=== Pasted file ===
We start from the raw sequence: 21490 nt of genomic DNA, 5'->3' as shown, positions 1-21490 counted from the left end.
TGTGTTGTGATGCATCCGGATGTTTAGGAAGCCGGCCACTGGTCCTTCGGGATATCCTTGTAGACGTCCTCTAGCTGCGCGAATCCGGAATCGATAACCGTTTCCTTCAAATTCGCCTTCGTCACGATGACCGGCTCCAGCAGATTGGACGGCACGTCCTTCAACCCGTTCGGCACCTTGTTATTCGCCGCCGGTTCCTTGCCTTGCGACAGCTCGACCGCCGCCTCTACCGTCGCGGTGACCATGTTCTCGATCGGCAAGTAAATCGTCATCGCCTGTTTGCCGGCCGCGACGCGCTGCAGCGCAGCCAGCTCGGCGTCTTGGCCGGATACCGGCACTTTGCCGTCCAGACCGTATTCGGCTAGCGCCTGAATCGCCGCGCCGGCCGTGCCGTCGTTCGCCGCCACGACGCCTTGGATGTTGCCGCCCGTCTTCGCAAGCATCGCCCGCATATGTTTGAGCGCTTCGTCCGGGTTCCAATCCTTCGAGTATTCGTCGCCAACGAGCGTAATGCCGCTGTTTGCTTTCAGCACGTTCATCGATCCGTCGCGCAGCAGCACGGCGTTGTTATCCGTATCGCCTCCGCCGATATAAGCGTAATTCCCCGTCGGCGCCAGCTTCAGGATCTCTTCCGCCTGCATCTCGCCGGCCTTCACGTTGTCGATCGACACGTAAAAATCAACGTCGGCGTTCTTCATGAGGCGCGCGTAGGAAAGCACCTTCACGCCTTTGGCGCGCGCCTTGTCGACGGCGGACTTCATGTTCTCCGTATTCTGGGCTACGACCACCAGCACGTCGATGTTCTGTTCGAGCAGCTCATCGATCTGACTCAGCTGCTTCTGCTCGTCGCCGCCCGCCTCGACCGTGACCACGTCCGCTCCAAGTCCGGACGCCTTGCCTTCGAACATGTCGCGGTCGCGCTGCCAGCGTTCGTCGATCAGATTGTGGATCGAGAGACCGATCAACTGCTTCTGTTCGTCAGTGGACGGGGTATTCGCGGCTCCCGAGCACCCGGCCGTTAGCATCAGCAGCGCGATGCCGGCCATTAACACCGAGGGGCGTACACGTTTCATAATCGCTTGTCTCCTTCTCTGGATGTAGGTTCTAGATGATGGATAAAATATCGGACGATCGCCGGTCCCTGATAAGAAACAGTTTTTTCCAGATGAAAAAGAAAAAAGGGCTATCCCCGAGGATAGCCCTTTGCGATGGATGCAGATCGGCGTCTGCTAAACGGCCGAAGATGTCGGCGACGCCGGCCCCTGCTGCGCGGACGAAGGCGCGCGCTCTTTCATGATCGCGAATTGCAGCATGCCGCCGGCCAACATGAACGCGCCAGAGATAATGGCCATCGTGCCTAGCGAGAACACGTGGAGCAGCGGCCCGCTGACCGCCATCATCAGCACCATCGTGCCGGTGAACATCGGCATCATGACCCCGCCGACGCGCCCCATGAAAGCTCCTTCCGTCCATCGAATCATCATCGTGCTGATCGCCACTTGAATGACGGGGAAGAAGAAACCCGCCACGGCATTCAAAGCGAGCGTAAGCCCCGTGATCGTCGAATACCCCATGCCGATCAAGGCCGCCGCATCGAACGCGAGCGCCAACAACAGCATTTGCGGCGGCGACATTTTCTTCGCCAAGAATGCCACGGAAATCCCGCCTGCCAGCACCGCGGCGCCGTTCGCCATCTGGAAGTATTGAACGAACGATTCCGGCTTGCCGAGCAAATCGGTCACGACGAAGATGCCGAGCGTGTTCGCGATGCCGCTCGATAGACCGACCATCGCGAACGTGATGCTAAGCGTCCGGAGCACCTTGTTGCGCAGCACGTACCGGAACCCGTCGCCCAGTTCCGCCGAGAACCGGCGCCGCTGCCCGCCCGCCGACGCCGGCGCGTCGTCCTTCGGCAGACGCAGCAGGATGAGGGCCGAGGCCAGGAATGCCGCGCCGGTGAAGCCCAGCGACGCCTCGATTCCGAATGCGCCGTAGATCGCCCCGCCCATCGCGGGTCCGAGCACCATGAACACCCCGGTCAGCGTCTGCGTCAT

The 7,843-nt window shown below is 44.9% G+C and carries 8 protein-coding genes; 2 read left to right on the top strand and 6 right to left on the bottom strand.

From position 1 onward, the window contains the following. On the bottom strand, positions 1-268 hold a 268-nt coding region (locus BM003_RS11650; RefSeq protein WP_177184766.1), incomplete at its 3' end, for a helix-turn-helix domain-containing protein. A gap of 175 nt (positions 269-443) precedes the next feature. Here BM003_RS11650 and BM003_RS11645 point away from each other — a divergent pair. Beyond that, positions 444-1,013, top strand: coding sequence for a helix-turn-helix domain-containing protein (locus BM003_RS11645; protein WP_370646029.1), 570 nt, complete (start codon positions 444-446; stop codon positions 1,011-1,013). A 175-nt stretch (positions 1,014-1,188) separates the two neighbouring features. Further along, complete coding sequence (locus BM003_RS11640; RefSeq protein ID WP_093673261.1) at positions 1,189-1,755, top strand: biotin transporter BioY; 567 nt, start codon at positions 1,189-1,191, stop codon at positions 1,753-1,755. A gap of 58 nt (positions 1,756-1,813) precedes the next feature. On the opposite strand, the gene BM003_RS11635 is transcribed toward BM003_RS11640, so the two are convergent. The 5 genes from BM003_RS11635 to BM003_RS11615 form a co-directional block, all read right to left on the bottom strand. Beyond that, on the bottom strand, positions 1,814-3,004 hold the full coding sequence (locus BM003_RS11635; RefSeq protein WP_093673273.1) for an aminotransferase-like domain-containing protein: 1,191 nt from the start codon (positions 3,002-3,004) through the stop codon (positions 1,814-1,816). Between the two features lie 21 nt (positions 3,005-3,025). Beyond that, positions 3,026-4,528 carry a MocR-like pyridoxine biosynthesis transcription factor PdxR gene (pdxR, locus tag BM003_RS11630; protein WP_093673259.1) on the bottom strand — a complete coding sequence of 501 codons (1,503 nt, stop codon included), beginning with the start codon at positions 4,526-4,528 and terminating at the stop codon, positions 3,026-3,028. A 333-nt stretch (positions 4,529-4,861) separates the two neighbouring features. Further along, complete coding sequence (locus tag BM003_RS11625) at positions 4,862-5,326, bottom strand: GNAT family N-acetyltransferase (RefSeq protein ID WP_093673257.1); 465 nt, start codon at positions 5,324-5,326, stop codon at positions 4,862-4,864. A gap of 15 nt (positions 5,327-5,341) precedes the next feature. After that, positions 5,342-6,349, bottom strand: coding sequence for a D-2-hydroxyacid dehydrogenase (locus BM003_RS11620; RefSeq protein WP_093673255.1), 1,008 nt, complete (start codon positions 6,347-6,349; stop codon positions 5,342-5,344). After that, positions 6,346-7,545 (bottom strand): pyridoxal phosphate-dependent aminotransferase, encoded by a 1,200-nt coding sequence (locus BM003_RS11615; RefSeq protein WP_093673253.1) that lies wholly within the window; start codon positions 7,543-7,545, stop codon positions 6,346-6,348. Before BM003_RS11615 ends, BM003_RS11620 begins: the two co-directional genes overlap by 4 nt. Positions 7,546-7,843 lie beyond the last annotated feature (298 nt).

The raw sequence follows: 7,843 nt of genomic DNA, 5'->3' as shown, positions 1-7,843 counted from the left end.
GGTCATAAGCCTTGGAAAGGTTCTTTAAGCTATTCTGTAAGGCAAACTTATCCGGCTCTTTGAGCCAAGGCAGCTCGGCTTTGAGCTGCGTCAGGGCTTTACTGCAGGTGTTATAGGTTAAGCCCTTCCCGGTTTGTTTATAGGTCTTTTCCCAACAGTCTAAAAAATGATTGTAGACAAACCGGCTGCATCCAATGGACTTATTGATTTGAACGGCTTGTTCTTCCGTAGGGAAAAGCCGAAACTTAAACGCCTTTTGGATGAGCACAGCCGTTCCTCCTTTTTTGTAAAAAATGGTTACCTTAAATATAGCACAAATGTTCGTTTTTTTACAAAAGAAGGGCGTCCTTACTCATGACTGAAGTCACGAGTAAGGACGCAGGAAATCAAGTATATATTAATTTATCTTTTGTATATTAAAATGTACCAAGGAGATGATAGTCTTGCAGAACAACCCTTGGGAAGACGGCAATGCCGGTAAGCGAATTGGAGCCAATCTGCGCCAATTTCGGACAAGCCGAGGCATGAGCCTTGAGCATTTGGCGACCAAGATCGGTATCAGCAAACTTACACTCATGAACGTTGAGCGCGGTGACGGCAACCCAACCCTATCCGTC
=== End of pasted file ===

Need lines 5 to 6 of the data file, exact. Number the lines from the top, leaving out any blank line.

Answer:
The raw sequence follows: 7,843 nt of genomic DNA, 5'->3' as shown, positions 1-7,843 counted from the left end.
GGTCATAAGCCTTGGAAAGGTTCTTTAAGCTATTCTGTAAGGCAAACTTATCCGGCTCTTTGAGCCAAGGCAGCTCGGCTTTGAGCTGCGTCAGGGCTTTACTGCAGGTGTTATAGGTTAAGCCCTTCCCGGTTTGTTTATAGGTCTTTTCCCAACAGTCTAAAAAATGATTGTAGACAAACCGGCTGCATCCAATGGACTTATTGATTTGAACGGCTTGTTCTTCCGTAGGGAAAAGCCGAAACTTAAACGCCTTTTGGATGAGCACAGCCGTTCCTCCTTTTTTGTAAAAAATGGTTACCTTAAATATAGCACAAATGTTCGTTTTTTTACAAAAGAAGGGCGTCCTTACTCATGACTGAAGTCACGAGTAAGGACGCAGGAAATCAAGTATATATTAATTTATCTTTTGTATATTAAAATGTACCAAGGAGATGATAGTCTTGCAGAACAACCCTTGGGAAGACGGCAATGCCGGTAAGCGAATTGGAGCCAATCTGCGCCAATTTCGGACAAGCCGAGGCATGAGCCTTGAGCATTTGGCGACCAAGATCGGTATCAGCAAACTTACACTCATGAACGTTGAGCGCGGTGACGGCAACCCAACCCTATCCGTC